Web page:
I've written numerous posts on The Integrity Chain and how integrity leads to trust which leads to repeat business which leads to profits.
Here are nine rules, from Jerry Acuff, author of The Relationship Edge: The Key to Strategic Influence and Selling Success.
1. Be yourself.
Everybody on the planet has had unpleasant experiences with salespeople, and many have walked away from a sales situation feeling manipulated. So, rather than acting or sounding like a salesperson, simply act the way you would when meeting with a colleague.
2. Value the relationship.
If you want people around you to value having a relationship with you, you must truly believe that relationship building is important. You must also believe that you honestly have something of value to offer to the relationship.
3. Be curious about people.
People are drawn to those who show true interest in them. Curiosity about people is thus a crucial element of relationship building. Having an abiding fascination in others give you the opportunity to learn new things and make new connections.
4. Be consistent.
A customer's ability to trust you is dependent upon showing the customer that your behavior is consistent and persistent over time. When a customer can predict your behavior, that customer is more likely to trust you.
5. Seek the truth.
Trust emerges when you approach selling as a way of helping the customer–so make it your quest to discover the real areas where the you can work together. Never be afraid to point out that your product or company may not be the right fit.
6. Keep an open mind.
If you're absolutely convinced the customer needs your product, the customer will sense you're close-minded and become close-minded in return. Instead, be open to the idea that the customer might be better served elsewhere. In turn, customers will sense that you've got their best interests at heart.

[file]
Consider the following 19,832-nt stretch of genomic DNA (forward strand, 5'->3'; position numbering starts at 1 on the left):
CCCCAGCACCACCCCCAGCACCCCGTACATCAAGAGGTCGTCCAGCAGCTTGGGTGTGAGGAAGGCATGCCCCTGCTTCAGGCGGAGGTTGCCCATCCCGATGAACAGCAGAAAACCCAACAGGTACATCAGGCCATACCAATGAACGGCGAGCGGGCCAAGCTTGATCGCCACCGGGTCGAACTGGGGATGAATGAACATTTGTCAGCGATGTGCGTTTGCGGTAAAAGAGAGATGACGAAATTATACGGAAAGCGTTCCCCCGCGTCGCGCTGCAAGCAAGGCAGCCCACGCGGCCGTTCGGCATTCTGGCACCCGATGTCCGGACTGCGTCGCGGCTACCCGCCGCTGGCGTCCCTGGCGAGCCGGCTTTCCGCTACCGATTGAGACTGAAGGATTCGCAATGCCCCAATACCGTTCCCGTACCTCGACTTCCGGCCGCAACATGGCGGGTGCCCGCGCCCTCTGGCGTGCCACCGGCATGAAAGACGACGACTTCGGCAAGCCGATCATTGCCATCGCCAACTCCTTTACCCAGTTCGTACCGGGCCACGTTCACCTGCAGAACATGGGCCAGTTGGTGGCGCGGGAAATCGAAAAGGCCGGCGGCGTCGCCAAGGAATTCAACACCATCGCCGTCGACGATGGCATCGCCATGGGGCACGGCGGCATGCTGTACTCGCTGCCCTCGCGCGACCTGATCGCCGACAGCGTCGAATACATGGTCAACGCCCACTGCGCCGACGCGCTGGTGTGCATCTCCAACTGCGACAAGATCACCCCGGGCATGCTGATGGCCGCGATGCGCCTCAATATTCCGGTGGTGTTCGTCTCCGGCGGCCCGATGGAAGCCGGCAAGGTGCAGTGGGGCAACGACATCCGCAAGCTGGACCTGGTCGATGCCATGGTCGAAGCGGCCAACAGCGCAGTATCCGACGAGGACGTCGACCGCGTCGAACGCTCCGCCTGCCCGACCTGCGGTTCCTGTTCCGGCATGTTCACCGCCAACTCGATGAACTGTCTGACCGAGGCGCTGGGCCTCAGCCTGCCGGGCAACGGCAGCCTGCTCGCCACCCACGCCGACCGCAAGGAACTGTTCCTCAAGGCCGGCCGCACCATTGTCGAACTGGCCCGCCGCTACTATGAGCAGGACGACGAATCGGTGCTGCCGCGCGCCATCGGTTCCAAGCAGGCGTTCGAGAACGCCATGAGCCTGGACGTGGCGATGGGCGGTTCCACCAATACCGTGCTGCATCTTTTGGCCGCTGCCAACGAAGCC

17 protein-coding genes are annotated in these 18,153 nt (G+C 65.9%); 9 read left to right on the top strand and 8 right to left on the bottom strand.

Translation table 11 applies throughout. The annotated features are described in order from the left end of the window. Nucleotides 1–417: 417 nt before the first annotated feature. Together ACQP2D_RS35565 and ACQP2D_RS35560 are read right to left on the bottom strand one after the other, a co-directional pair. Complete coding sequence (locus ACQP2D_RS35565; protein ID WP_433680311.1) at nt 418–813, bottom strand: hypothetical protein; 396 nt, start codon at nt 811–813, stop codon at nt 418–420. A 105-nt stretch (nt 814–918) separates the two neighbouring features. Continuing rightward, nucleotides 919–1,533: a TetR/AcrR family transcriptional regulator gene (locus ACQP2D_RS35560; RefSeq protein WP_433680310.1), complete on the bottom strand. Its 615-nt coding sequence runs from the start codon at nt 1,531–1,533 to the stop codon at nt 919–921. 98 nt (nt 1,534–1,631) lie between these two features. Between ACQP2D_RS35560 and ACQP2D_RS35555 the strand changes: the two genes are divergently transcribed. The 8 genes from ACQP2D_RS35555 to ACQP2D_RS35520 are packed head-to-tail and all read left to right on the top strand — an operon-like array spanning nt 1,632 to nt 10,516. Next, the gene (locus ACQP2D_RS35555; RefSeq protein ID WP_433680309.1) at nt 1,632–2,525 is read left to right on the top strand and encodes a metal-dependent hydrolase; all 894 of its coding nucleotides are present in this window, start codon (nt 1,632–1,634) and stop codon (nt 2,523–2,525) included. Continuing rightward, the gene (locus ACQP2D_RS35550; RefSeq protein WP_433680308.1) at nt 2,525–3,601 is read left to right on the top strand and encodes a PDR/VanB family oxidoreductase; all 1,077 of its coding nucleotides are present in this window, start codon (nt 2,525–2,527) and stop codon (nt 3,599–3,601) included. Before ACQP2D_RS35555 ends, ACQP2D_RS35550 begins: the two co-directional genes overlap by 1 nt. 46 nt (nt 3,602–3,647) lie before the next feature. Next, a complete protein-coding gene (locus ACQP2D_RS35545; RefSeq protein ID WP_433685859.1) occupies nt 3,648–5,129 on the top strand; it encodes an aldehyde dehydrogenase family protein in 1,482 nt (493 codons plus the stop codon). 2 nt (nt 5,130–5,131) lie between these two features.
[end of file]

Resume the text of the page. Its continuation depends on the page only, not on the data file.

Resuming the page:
7. Have a real dialog.
Every meeting should be a conversation, not a sales pitch. Spend at least half of every customer meeting listening. And make certain the conversation is substantive and about real business issues, not just office patter or sports chit-chat.
8. Be a professional.
Customers tend to trust individuals who are serious about what they do, and willing to take the time to achieve a deep understanding of their craft. Take the time every day to learn more about your customers, their industry and their challenges.
9. Show real integrity.
Be willing to take a stand, even when it's unpopular with your customer or your company. You don't need to be adversarial, but have the ability to make decisions based upon what you know is right. And on a related note: Never promise what you can't deliver.
Adopt a philosophy of having "customers for life." When you have this philosophy, you take a long-term view of the relationship and continue the dialogue with the customer long after the sale.
What do you do to build trust with your customers and prospects?